IllegalStateException: Framebuffer has erronous attachment


I’m testing Skullstone on various hardware configurations. Now I have Dell Precision 5520 on my desktop. Skullstone runs when started from eclipse, everything is OK, despite the fact, that I had to force use of NVidia graphics, but it is case for another topic.

I have launcher written in c#, it uses DarkNotes library to run java through JNI, very nice solution, it works perfectly on my PC.
Running Skullstone with that launcher on Dell Precision causes problem I cannot solve. Things starts normally, loading and menu screens works well.
Starting the scene with dungeons (my custom materials, rendering pipeline) crashes the game with the following error in the console:

Feb 23, 2020 7:03:40 PM com.jme3.renderer.lwjgl.LwjglRenderer setFrameBuffer
SEVERE: === jMonkeyEngine FBO State ===
FrameBuffer[format=1600x900x1, drawBuf=mrt]
Depth => TextureTarget[format=Depth24]
Color(0) => TextureTarget[format=RGBA8]
Color(1) => TextureTarget[format=RGBA8]
Color(2) => TextureTarget[format=RGBA8]
Color(3) => TextureTarget[format=RGB8]
=== OpenGL FBO State ===
Context doublebuffered? false
Is proper? true
Is bound to draw? true
Is bound to read? true
== Renderbuffer Depth ==
RB ID: -1
Is proper? false
Type: Texture
== Renderbuffer Color0 ==
RB ID: -1
Is proper? false
Type: Texture
== Renderbuffer Color1 ==
RB ID: -1
Is proper? false
Type: Texture
== Renderbuffer Color2 ==
RB ID: -1
Is proper? false
Type: Texture
== Renderbuffer Color3 ==
RB ID: -1
Is proper? false
Type: Texture
Feb 23, 2020 7:03:40 PM handleError
SEVERE: Uncaught exception thrown in Thread[LWJGL Renderer Thread,5,main]
java.lang.IllegalStateException: Framebuffer has erronous attachment.
    at com.jme3.renderer.lwjgl.LwjglRenderer.checkFrameBufferError(
    at com.jme3.renderer.lwjgl.LwjglRenderer.setFrameBuffer(
    at com.dungeongame.gameclient.scene3d.c.c.postQueue(Unknown Source)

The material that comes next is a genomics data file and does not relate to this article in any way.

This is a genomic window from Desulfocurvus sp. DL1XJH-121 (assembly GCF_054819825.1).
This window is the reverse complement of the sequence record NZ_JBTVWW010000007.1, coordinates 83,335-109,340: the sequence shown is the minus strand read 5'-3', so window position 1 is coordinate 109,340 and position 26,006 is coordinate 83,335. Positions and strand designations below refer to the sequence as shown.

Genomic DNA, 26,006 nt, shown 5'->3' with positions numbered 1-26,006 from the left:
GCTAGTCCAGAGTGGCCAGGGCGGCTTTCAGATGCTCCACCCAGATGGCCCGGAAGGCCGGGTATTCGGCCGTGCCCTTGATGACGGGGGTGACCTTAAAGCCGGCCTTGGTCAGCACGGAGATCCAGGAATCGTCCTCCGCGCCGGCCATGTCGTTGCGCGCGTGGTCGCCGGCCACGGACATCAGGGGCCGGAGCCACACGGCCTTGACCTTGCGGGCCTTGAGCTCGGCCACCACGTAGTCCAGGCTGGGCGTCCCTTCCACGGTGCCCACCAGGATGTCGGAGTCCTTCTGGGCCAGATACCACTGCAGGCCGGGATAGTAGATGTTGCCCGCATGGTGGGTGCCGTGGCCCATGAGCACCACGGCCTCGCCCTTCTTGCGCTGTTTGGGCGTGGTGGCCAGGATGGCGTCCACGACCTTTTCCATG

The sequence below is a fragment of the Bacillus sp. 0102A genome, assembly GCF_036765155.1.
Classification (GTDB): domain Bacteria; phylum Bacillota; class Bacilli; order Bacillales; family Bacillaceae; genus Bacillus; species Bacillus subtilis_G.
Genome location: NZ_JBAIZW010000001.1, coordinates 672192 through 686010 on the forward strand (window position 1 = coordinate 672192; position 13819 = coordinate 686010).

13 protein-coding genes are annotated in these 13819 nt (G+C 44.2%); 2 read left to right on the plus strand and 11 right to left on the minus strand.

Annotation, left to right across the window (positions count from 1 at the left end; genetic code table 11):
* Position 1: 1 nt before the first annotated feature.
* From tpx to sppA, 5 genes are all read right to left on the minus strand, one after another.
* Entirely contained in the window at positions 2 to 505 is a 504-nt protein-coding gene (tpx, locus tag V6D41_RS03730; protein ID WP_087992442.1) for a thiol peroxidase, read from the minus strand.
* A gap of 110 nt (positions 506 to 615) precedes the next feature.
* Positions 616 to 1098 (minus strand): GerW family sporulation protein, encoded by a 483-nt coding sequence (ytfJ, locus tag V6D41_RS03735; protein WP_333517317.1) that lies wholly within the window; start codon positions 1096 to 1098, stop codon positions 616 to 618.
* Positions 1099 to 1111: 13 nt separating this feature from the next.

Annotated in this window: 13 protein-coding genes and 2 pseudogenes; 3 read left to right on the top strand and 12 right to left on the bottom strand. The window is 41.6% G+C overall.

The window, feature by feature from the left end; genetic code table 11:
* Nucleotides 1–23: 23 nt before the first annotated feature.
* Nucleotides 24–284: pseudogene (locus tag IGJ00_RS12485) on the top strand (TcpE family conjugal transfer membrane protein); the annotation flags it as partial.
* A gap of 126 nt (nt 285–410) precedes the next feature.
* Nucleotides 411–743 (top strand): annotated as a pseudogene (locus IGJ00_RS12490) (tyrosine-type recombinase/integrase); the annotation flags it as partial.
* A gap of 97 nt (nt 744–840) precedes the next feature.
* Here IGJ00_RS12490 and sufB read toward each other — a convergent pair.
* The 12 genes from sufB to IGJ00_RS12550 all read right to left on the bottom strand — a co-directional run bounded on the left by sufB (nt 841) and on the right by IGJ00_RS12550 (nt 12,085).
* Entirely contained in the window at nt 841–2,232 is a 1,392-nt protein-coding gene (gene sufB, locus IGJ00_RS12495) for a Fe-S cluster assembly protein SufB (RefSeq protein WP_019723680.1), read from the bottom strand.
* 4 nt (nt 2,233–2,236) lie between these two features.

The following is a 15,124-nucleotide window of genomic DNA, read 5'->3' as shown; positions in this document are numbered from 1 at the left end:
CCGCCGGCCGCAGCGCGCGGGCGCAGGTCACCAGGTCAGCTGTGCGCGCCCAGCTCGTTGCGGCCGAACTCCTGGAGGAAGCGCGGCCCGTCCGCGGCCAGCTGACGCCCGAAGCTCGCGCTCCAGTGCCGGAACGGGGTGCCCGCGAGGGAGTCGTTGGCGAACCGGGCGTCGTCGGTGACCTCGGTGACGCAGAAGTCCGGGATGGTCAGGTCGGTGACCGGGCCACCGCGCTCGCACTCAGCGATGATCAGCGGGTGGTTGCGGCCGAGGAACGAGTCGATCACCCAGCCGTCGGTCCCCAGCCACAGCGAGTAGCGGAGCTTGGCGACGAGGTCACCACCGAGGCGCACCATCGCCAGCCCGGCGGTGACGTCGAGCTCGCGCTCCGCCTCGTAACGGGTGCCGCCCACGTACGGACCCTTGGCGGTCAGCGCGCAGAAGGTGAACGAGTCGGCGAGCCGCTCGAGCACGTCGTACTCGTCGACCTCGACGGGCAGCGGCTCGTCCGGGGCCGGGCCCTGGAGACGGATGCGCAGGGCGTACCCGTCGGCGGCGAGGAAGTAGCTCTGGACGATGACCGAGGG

at com.dungeongame.gameclient.scene3d.l.a(Unknown Source)
    at com.dungeongame.gameclient.scene3d.l.render(Unknown Source)
    at com.jme3.system.lwjgl.LwjglAbstractDisplay.runLoop(
    at com.jme3.system.lwjgl.LwjglDisplay.runLoop(
    at Source)

Do you have any idea?

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maybe that Color 3 is RGB8 while others are RGBA8?

And if ^ is not the case, try running with GraphicsDebug AppSettings or with RenderDoc, maybe you get to know the actual glError.

I don’t see such options in JME 3.0 (can’t upgrade to current version)

So far I found that if I build my launcher for .NET Framework 4.0 the problem occurs, building for 4.6+ solves the problem.

Using the hack described here, which is necessary to run on laptops with dynamically switched GPUs, the problem appears again.
There is nothing wrong with my framebuffer configuration, it works on every machine when called directly from java. Running the code through c# results in error, but only on few machines. I need to understand what that error means to solve it.

Since this seems related to forcing the GPU, I have to ask if the GPU output was correct earlier in the output… or if it’s once again selecting the wrong GPU. I’m sure you checked that but I have to ask.

Are you sure? It wasn’t exposed, but setBoolean("GraphicsDebug", true); should work, but I can’t tell you if that is after 3.0.

But one thing that this sounds to me is Nvidia and Environment Variables like FORCE_OPTIMUS or what that was, i.e. the Card isn’t in High Performance mode and/or the internal CPU is being used.

I guess for some reason it detects java like that, but you are realldy hiding java by not even invoking java.exe but using JNI.
Care to elaborate? do you fear players complaining about that?

No, it is not related this way.
First version of my launcher didn’t forced GPU, it was regular c# program built against .NET 4.0. Everything was fine on PCs, but on my laptop the error appeared. I solved it changing target platform to 4.6 + AnyCPU with 32 bit preferred. I have absolutely no idea why it worked.

Then I started to add new things to my launcher and now the problem is present again even on .net 4.6.

Well, I had to ask because of these facts:

  1. it seems to only happen on a machine where forcing the GPU is required.
  2. it’s the kind of error that would happen if there was something wrong with the GPU setup.